Crafting Connections

By Stephany Fry, Director of Public Program

If you happened to stop by 1921, a biergarten on the third Wednesday evening of the month during the summer you might have been surprised by what you saw. In addition to the usual craft beverages you might find beads, scissors, mod podge and decorative papers spread across the tables and people chatting away with neighbors they may not have known an hour ago. Spending the evenings outside in the garden, relaxing with crafts and getting to know our visitors has been a highlight of my summer. It’s been wonderful to see the amount of creativity everyone brings to the crafts, and also to bring the history that we talk about inside the Heurich House Museum’s walls out into the garden.

The idea of Get Crafty!, which is what the museum has been calling this third Wednesday program, came from the idea of summer camp craft tables, but make it museum-y. Each of the crafts has been inspired by craftsmanship that can be seen inside the Heurich mansion. Amelia Heurich, the third wife of Christian Heurich and staff-dubbed “household manager,” was herself a crafter. Her work can be seen throughout the house in beaded pillows, embroidered tapestries, and doilies. In August we made beaded bracelets to honor Amelia's beadwork and continue her legacy of crafting on the property. 

The previous month we were inspired by Amelia’s writing desk in her boudoir and created cards. One of the most interesting parts of creating these programs is the opportunity to look closely at objects that can’t be easily seen from the entryway stanchions. Before this I hadn’t examined the items on Amelia’s desk which in addition to a beautiful paperweight and writing instruments also holds an address stamp that says, “Mrs. Christian Heurich,” that she would have used for her personal mailing. I love thinking about her sitting at this desk, responding to letters from friends and family, requesting advertisements for staff in the paper, or even paying the household bills. It makes me nostalgic for mail and I’m contemplating sending out physical holiday cards this season.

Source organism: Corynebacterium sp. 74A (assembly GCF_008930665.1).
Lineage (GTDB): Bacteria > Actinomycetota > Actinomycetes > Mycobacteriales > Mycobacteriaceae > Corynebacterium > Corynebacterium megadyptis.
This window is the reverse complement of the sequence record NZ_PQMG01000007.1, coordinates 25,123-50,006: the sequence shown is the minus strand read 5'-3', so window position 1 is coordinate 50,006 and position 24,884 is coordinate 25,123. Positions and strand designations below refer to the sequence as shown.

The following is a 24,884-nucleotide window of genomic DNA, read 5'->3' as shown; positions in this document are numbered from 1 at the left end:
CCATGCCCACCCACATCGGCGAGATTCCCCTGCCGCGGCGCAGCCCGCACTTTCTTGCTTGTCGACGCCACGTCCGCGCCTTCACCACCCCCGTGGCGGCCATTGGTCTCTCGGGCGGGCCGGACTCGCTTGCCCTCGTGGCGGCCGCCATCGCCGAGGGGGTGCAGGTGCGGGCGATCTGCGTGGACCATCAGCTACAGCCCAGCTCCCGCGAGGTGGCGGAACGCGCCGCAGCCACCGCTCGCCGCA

The house itself is a masterful piece of craft. From the floors to ceilings there are intricate details in every nook of the house. During tours I often hear comments of “They don’t build anything like this anymore,” or “How did they do all of this in two years?!” I have to say, even though I walk the halls of the house every day, I still find myself transfixed by the details and amazed at the display of craftsmanship. (Take a tour.)

The craftspeople who built the house hand laid tiles to create swirling mosaics and the carpenters carved griffins and gourds into sideboards and fireplaces. This fall we honored their work by crafting our own no-sew pumpkins in the garden. As part of our ongoing efforts to preserve the stories of the craftspeople and the house itself this year we’re hosting Maker Month in the lead up to Christmas Markt. During Maker Month we’ll have two Get Crafty programs, workshops led by local makers and a Preservation of Craft pop-up where visitors can come inside the house and see the craftsmanship details up close. 

Be sure to keep an eye out for all of our upcoming programs! I look forward to seeing you in the garden soon and sharing some craft - both handmade and beverage.

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